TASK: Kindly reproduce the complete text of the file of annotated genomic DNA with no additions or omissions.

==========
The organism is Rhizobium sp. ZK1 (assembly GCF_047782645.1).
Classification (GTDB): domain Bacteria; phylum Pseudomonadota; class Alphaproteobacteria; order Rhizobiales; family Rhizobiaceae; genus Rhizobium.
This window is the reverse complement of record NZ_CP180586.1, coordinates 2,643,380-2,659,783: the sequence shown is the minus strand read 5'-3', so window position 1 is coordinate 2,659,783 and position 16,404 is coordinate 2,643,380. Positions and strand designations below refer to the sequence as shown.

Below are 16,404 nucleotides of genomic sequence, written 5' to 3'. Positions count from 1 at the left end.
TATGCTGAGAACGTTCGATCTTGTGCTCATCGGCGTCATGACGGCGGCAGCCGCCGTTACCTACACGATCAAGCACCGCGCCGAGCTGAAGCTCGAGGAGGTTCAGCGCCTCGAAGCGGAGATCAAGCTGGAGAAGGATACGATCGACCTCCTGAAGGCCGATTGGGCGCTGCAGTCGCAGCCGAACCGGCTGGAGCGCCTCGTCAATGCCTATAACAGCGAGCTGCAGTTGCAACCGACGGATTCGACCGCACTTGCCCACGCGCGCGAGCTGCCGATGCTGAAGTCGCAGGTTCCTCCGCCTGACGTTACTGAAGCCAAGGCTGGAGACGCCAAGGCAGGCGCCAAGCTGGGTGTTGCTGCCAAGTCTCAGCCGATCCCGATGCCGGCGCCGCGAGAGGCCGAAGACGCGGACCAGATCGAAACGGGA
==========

The organism is Rhizobium sp. ZK1 (assembly GCF_047782645.1).
Classification (GTDB): domain Bacteria; phylum Pseudomonadota; class Alphaproteobacteria; order Rhizobiales; family Rhizobiaceae; genus Rhizobium.
This window is the reverse complement of record NZ_CP180586.1, coordinates 2,643,380-2,659,783: the sequence shown is the minus strand read 5'-3', so window position 1 is coordinate 2,659,783 and position 16,404 is coordinate 2,643,380. Positions and strand designations below refer to the sequence as shown.

Below are 16,404 nucleotides of genomic sequence, written 5' to 3'. Positions count from 1 at the left end.
TATGCTGAGAACGTTCGATCTTGTGCTCATCGGCGTCATGACGGCGGCAGCCGCCGTTACCTACACGATCAAGCACCGCGCCGAGCTGAAGCTCGAGGAGGTTCAGCGCCTCGAAGCGGAGATCAAGCTGGAGAAGGATACGATCGACCTCCTGAAGGCCGATTGGGCGCTGCAGTCGCAGCCGAACCGGCTGGAGCGCCTCGTCAATGCCTATAACAGCGAGCTGCAGTTGCAACCGACGGATTCGACCGCACTTGCCCACGCGCGCGAGCTGCCGATGCTGAAGTCGCAGGTTCCTCCGCCTGACGTTACTGAAGCCAAGGCTGGAGACGCCAAGGCAGGCGCCAAGCTGGGTGTTGCTGCCAAGTCTCAGCCGATCCCGATGCCGGCGCCGCGAGAGGCCGAAGACGCGGACCAGATCGAAACGGGA